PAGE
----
A different perspective on weeds

A different perspective on weeds

Several months ago, I got a question about weeds in an irrigated pasture. The mystery plants were slowly but surely taking over a significant proportion of the pasture, and the owner asked me to visit the property to identify the plants and options to control them.

A brief detour in my story, for important context: Before I visit any property, I map it so I know how to get to their entrance road – which is often a dirt road that doesn't show up correctly on the standard view in Google Maps. To make sure I know what I'm looking for, I switch to satellite view to find the necessary roads.

Because I'm typically looking for roads and not looking at landscapes, I got a pleasant surprise when mapping this property. I could actually see their weed problem from above.

Clusters of dark spots on a satellite image of a green pasture indicate an infestation of an undesired plant. The clusters are most dense on the west side of the pasture.

Image 1: a portion of the property as seen on Google Maps. Circled in yellow is the densest area of the weedy infestation.


Although the level of detail isn't sufficient to identify the species, dark patches of plants are evident in the satellite image. Interestingly, the patches are mostly clustered on the western end of the property. I began to wonder if the issue was related to the landscape itself, or the irrigation pattern.

When I arrived at the property, the plants became obvious: rushes (Juncus spp.). This explained a lot. Although some species of rushes are native to California, rushes are completely unpalatable to livestock, and therefore considered a weedy plant in grazed settings. Moreover, rushes are water-loving species. (I've been told, “they like to keep their feet wet.”) This supported my hypothesis that the landscape and irrigation pattern were contributing to the infestation.


A picture of Juncus effusus, or soft rush. The plant has thin, bright green stems growing in a bunch.

Image 2: Juncus effusus, also called soft rush.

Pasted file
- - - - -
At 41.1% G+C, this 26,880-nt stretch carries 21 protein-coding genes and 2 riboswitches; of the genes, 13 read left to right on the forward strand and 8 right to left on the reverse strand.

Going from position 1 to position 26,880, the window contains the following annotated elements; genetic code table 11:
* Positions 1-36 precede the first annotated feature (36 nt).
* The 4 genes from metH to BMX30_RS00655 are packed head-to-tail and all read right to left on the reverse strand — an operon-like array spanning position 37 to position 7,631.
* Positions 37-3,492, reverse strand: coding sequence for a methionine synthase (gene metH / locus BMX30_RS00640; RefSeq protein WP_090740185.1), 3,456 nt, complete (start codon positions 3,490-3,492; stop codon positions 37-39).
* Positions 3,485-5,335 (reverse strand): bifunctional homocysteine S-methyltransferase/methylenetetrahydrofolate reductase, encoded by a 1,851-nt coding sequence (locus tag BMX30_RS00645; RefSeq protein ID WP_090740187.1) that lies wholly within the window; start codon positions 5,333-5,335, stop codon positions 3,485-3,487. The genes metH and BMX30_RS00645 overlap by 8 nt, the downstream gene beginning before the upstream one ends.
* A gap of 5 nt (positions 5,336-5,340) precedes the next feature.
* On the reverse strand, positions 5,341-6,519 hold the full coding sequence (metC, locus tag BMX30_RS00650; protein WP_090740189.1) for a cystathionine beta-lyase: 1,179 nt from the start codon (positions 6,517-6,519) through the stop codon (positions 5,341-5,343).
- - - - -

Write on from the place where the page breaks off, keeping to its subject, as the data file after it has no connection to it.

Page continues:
The manager told me that the pasture was flood irrigated from east to west. Considering the highest densities of rushes were in the west, we guessed that water was pooling in that area due to over-irrigation. Of course, not every check (section of pasture irrigated at one time) had the same density of rushes. Variable micro-topography across checks may have influenced the speed of water flow from east to west. Tiny dips and bumps along a check would impact how much water infiltrated in the east versus the west. Indeed, at the satellite image scale, the check second from the bottom has no visible rushes.

We discussed treatment options and the need to re-seed desired forages regardless of the treatment. Considering the pattern of infestation which was visible on site and via satellite, we also agreed that the best prevention measure will be to reevaluate and possibly reduce the amount of irrigation water applied to each check. Reducing the saturation of the west-end soils will help to encourage more desired forage species over rushes.

For me, this experience highlighted the value of satellite imagery as a quick tool to visualize landscape-level trends. Although they can't identify weeds for us, satellite images do show large-scale patterns.
Next time you are confronted with a large weedy patch, check out the view from a different perspective – it might help!


Image 3: Many irrigated pastures exhibit similar dark clusters on Google Maps. This unrelated property also seems to support rushes on the west end and in their southern checks. They may benefit from reevaluating their irrigation, too!

A satellite image of another irrigated pasture also shows dark spots, suggesting this pasture also has significant weed populations.



By Rebecca Ozeran
Author - Livestock and Natural Resources Advisor